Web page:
Indiana Senator Todd Young says he’s still dubious about providing state and local budget help in a third pandemic relief bill, but says it may happen.
The relief bill which passed late Monday night gives states an extra year to finish spending the money they got in the first relief bill. And the new bill includes 100-billion dollars for schools, universities and coronavirus testing. What’s not included is broad-based help for state and local governments who saw the pandemic recession demolish the revenue projections they were counting on.
The pandemic’s effects on state budgets have been particularly devastating in states which depend heavily on tourism. Young says he’d consider it “a dereliction of duty” to send money to states which were swimming in red ink or unfunded pension liabilities even before the pandemic. He argues that’s unfair to states like Indiana which tucked money away in a rainy day fund.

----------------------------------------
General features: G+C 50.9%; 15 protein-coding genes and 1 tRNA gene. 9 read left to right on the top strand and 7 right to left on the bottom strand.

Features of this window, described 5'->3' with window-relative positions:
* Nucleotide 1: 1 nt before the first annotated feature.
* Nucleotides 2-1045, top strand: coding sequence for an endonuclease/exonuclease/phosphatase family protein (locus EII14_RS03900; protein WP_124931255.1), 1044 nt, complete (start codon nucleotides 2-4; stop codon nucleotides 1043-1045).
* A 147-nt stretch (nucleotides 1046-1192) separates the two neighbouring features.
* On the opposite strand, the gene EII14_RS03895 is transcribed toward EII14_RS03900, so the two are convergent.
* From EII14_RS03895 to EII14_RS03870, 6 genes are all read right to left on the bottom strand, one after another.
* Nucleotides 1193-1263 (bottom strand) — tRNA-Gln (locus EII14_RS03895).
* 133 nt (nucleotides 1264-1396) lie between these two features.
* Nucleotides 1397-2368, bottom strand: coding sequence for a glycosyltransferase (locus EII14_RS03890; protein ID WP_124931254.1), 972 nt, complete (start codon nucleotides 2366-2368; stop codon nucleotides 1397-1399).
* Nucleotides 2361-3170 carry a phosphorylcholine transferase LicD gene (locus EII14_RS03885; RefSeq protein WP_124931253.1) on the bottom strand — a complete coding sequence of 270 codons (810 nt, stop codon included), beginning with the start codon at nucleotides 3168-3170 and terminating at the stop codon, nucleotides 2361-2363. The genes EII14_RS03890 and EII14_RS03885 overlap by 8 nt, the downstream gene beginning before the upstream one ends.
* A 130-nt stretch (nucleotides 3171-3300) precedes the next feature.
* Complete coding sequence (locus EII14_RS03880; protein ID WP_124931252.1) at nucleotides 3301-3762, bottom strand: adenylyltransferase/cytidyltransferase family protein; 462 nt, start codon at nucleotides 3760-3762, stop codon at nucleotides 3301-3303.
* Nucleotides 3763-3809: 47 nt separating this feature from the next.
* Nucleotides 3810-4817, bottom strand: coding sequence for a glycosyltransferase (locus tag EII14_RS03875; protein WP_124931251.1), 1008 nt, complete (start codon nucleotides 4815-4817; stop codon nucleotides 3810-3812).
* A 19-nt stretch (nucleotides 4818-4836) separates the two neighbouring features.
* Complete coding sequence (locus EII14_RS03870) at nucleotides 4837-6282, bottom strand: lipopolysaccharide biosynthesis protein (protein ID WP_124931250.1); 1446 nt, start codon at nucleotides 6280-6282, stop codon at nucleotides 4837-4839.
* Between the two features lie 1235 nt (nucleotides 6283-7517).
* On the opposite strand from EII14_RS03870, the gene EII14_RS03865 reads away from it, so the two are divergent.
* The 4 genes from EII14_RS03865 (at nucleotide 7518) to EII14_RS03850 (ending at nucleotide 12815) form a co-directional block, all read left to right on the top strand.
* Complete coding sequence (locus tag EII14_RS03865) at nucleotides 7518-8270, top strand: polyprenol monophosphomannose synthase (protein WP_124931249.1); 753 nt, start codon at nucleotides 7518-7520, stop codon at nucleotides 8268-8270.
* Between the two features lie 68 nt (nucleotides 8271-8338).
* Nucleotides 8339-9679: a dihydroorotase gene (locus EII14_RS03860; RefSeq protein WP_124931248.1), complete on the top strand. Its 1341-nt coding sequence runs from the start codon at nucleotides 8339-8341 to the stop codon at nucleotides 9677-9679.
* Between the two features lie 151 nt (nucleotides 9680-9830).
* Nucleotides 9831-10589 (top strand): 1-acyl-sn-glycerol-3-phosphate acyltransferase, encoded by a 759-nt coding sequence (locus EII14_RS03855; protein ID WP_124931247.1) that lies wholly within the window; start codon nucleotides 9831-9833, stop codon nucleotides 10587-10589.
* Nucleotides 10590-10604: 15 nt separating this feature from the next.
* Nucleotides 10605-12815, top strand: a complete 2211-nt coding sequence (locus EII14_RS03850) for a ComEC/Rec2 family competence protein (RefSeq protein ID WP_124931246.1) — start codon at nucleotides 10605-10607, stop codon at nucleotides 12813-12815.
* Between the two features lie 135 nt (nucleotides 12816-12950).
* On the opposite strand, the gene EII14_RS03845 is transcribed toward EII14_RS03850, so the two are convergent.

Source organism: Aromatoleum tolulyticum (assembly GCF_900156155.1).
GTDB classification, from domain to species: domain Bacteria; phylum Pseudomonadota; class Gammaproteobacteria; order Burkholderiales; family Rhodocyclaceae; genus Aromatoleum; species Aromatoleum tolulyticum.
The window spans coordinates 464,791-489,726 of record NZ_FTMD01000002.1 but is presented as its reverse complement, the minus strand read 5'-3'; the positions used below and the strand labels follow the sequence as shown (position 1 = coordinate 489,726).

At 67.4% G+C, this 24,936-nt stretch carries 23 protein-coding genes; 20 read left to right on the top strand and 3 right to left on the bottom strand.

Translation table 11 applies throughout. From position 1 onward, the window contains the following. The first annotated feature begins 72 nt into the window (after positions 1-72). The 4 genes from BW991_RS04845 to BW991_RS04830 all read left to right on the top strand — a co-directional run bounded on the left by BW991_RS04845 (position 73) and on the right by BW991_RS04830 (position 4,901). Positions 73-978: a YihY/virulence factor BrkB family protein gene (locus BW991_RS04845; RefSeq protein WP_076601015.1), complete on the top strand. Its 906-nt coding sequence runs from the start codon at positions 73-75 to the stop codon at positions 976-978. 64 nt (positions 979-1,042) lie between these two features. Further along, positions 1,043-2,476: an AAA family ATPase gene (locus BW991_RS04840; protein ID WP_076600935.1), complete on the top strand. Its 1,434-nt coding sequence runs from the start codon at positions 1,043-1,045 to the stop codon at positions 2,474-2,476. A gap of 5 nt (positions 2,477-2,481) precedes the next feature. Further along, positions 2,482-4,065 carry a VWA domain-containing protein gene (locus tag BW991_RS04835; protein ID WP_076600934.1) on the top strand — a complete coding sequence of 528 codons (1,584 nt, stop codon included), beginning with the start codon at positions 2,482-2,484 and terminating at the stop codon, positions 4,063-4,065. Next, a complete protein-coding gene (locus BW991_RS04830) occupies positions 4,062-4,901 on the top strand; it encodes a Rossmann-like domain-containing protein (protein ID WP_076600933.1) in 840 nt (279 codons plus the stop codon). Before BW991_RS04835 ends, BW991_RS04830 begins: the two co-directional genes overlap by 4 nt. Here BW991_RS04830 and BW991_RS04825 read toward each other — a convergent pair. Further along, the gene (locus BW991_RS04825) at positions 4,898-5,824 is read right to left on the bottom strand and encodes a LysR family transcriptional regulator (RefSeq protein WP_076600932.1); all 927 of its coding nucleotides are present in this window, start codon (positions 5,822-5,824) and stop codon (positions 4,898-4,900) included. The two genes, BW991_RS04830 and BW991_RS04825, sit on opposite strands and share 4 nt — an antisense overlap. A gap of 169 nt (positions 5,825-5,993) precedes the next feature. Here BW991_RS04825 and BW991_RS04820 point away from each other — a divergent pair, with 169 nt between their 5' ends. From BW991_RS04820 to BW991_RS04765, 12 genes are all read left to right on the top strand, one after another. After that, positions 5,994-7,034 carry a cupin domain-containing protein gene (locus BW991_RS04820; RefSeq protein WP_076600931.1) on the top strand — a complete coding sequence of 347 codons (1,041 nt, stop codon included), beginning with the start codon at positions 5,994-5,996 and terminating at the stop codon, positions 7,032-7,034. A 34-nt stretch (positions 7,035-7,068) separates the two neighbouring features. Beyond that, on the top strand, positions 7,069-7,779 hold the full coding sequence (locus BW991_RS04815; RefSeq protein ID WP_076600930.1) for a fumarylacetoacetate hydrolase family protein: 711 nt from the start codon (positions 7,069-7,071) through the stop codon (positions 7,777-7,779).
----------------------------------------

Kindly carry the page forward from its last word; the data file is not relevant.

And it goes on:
But Young says some state and local help could end up part of a “principled compromise” in a third relief bill. He notes Republicans are still trying to pass COVID liability protections for businesses.
Governor Eric Holcomb says the money in the second bill, and the flexibility for spending the first round, will “help tremendously” as Indiana prepares to write a new two-year budget.
It’s not clear what Indiana’s share of the funding will be.
Young declines to characterize the 600-dollar-a-person individual relief payments as too high or too low, calling it “just the right number to get the bill passed.” He says Congress should have approved a second round of relief months ago.
Along with the direct payments, the bill includes money to assist people with rent and utility payments, an expansion of food stamps, and money for food banks.